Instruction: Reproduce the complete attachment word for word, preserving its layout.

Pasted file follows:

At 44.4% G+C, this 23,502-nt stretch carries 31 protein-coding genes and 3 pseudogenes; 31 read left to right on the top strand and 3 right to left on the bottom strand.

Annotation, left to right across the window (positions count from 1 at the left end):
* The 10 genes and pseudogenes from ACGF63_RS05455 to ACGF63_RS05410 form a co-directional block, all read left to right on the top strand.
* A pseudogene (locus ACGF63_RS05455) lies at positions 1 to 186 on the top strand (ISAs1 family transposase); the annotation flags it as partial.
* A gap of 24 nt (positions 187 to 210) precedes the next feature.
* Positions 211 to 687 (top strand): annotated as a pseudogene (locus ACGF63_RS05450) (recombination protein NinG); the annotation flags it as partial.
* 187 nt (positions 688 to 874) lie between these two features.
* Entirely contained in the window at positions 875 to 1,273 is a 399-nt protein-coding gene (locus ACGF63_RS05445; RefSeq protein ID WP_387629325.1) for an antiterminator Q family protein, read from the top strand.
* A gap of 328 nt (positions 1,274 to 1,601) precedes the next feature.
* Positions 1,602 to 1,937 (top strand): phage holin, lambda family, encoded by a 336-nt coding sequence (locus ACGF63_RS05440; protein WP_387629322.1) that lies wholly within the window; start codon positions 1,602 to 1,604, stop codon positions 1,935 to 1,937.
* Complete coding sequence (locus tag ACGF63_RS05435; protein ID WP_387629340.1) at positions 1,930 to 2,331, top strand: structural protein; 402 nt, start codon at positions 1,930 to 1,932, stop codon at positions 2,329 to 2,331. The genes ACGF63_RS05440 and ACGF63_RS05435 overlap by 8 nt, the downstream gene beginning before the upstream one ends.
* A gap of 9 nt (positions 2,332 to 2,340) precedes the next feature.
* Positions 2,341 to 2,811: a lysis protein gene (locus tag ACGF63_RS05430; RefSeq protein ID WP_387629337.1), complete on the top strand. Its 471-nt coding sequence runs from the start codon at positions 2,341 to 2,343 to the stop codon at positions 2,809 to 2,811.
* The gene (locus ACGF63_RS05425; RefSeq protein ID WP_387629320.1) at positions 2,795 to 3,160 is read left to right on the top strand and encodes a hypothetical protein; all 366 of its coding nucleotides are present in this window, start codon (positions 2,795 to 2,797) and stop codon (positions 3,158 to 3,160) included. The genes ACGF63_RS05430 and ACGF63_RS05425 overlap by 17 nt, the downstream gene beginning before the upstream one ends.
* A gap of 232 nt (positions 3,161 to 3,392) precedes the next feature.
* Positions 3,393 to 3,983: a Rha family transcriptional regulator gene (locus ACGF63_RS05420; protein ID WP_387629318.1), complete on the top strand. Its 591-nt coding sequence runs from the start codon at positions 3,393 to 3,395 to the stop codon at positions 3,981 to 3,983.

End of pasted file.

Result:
At 44.4% G+C, this 23,502-nt stretch carries 31 protein-coding genes and 3 pseudogenes; 31 read left to right on the top strand and 3 right to left on the bottom strand.

Annotation, left to right across the window (positions count from 1 at the left end):
* The 10 genes and pseudogenes from ACGF63_RS05455 to ACGF63_RS05410 form a co-directional block, all read left to right on the top strand.
* A pseudogene (locus ACGF63_RS05455) lies at positions 1 to 186 on the top strand (ISAs1 family transposase); the annotation flags it as partial.
* A gap of 24 nt (positions 187 to 210) precedes the next feature.
* Positions 211 to 687 (top strand): annotated as a pseudogene (locus ACGF63_RS05450) (recombination protein NinG); the annotation flags it as partial.
* 187 nt (positions 688 to 874) lie between these two features.
* Entirely contained in the window at positions 875 to 1,273 is a 399-nt protein-coding gene (locus ACGF63_RS05445; RefSeq protein ID WP_387629325.1) for an antiterminator Q family protein, read from the top strand.
* A gap of 328 nt (positions 1,274 to 1,601) precedes the next feature.
* Positions 1,602 to 1,937 (top strand): phage holin, lambda family, encoded by a 336-nt coding sequence (locus ACGF63_RS05440; protein WP_387629322.1) that lies wholly within the window; start codon positions 1,602 to 1,604, stop codon positions 1,935 to 1,937.
* Complete coding sequence (locus tag ACGF63_RS05435; protein ID WP_387629340.1) at positions 1,930 to 2,331, top strand: structural protein; 402 nt, start codon at positions 1,930 to 1,932, stop codon at positions 2,329 to 2,331. The genes ACGF63_RS05440 and ACGF63_RS05435 overlap by 8 nt, the downstream gene beginning before the upstream one ends.
* A gap of 9 nt (positions 2,332 to 2,340) precedes the next feature.
* Positions 2,341 to 2,811: a lysis protein gene (locus tag ACGF63_RS05430; RefSeq protein ID WP_387629337.1), complete on the top strand. Its 471-nt coding sequence runs from the start codon at positions 2,341 to 2,343 to the stop codon at positions 2,809 to 2,811.
* The gene (locus ACGF63_RS05425; RefSeq protein ID WP_387629320.1) at positions 2,795 to 3,160 is read left to right on the top strand and encodes a hypothetical protein; all 366 of its coding nucleotides are present in this window, start codon (positions 2,795 to 2,797) and stop codon (positions 3,158 to 3,160) included. The genes ACGF63_RS05430 and ACGF63_RS05425 overlap by 17 nt, the downstream gene beginning before the upstream one ends.
* A gap of 232 nt (positions 3,161 to 3,392) precedes the next feature.
* Positions 3,393 to 3,983: a Rha family transcriptional regulator gene (locus ACGF63_RS05420; protein ID WP_387629318.1), complete on the top strand. Its 591-nt coding sequence runs from the start codon at positions 3,393 to 3,395 to the stop codon at positions 3,981 to 3,983.